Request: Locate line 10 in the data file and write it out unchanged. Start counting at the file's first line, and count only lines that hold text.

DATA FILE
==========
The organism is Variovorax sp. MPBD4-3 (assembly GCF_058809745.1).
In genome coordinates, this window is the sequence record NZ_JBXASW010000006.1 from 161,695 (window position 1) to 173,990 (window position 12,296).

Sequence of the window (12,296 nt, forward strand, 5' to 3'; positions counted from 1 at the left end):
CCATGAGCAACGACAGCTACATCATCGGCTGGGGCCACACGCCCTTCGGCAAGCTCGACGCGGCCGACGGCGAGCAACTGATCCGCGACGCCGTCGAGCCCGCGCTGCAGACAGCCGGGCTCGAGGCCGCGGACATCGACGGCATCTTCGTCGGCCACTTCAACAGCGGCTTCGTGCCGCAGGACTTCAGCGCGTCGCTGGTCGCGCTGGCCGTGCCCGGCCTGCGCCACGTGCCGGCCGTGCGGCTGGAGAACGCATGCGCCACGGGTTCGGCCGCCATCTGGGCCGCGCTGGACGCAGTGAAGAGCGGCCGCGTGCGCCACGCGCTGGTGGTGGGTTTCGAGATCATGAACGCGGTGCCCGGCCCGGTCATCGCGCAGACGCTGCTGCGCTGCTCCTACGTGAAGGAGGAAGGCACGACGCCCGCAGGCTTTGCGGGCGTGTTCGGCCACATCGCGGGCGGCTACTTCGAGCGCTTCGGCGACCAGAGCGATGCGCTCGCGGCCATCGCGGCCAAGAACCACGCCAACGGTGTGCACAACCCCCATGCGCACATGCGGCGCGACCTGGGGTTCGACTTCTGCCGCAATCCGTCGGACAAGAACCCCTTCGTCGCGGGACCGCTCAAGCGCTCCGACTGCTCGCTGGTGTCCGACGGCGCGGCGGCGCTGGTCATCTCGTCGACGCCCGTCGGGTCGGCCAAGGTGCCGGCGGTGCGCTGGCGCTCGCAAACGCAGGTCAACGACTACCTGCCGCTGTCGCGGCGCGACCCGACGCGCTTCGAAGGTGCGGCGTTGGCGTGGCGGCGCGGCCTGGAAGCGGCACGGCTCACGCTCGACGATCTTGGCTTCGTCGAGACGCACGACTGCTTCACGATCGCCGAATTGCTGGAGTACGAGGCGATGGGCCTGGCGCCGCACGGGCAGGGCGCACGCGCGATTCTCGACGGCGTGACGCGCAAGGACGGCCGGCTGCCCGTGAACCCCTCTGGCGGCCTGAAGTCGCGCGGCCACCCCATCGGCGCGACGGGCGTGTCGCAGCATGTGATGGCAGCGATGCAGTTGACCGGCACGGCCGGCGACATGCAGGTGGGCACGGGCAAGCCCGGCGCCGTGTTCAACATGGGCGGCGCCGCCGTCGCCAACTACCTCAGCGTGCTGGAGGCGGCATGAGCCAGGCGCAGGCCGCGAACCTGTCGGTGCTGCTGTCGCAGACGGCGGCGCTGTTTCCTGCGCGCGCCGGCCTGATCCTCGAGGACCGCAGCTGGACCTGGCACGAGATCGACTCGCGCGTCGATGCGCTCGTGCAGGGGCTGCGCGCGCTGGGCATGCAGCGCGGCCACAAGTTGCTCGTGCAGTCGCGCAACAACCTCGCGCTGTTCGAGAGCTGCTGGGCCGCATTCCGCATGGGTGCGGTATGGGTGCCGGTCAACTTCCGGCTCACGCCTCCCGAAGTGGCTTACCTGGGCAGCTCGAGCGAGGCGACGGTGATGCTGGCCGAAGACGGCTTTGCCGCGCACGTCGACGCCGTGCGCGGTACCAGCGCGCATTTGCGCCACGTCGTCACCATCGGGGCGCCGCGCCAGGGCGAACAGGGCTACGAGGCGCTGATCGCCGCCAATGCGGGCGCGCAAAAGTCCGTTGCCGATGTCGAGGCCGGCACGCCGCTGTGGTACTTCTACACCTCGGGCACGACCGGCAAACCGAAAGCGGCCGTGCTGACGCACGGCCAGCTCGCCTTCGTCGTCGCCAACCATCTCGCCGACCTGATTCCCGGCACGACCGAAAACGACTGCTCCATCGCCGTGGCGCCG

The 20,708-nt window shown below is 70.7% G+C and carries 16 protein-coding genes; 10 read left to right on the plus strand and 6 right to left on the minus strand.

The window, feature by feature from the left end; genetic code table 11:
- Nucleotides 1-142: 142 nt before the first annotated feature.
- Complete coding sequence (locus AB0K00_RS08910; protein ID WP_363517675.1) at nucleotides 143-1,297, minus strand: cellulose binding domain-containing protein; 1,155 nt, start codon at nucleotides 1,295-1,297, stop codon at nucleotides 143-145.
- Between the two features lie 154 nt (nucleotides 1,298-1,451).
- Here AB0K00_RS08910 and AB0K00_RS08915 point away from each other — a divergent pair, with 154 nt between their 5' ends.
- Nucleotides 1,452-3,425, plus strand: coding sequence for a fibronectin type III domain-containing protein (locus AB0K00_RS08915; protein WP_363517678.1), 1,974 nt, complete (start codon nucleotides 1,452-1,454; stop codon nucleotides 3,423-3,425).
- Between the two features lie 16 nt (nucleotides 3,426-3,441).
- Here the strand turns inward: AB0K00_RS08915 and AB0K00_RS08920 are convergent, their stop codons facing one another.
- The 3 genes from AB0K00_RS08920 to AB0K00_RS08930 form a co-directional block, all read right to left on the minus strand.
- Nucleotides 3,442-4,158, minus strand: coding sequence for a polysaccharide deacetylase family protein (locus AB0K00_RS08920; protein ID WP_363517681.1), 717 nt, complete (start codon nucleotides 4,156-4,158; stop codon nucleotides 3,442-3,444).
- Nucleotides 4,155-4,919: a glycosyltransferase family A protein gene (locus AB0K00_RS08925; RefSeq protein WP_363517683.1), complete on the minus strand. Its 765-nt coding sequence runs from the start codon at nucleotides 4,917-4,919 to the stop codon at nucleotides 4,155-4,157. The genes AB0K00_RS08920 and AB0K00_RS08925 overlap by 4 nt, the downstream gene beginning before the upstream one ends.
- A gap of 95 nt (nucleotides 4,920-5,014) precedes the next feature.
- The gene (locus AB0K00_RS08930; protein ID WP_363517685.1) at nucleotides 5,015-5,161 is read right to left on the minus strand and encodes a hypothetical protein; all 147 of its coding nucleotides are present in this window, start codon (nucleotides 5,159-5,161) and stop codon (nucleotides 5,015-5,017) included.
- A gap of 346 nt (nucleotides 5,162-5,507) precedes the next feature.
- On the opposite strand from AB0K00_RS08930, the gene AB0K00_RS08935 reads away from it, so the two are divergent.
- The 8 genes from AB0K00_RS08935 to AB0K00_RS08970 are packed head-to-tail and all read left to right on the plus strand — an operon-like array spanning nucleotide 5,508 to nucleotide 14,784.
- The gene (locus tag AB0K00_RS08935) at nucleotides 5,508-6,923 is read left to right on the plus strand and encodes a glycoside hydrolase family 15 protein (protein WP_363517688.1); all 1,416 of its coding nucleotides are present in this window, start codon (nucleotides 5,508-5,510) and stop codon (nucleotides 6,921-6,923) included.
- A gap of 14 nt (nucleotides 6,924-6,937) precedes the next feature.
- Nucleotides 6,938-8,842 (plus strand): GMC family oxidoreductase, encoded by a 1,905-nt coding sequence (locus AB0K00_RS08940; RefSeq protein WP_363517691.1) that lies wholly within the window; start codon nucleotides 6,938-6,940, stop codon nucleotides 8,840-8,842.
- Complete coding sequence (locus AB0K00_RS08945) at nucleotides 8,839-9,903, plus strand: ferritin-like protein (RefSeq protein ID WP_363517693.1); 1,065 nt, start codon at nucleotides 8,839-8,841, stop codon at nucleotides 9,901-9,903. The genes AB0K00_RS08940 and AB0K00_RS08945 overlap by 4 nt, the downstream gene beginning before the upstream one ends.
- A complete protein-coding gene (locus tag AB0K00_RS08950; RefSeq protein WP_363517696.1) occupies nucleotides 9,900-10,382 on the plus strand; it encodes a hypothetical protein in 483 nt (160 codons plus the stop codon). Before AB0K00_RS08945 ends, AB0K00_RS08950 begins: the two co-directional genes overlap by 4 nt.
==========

- Here AB0K00_RS08910 and AB0K00_RS08915 point away from each other — a divergent pair, with 154 nt between their 5' ends.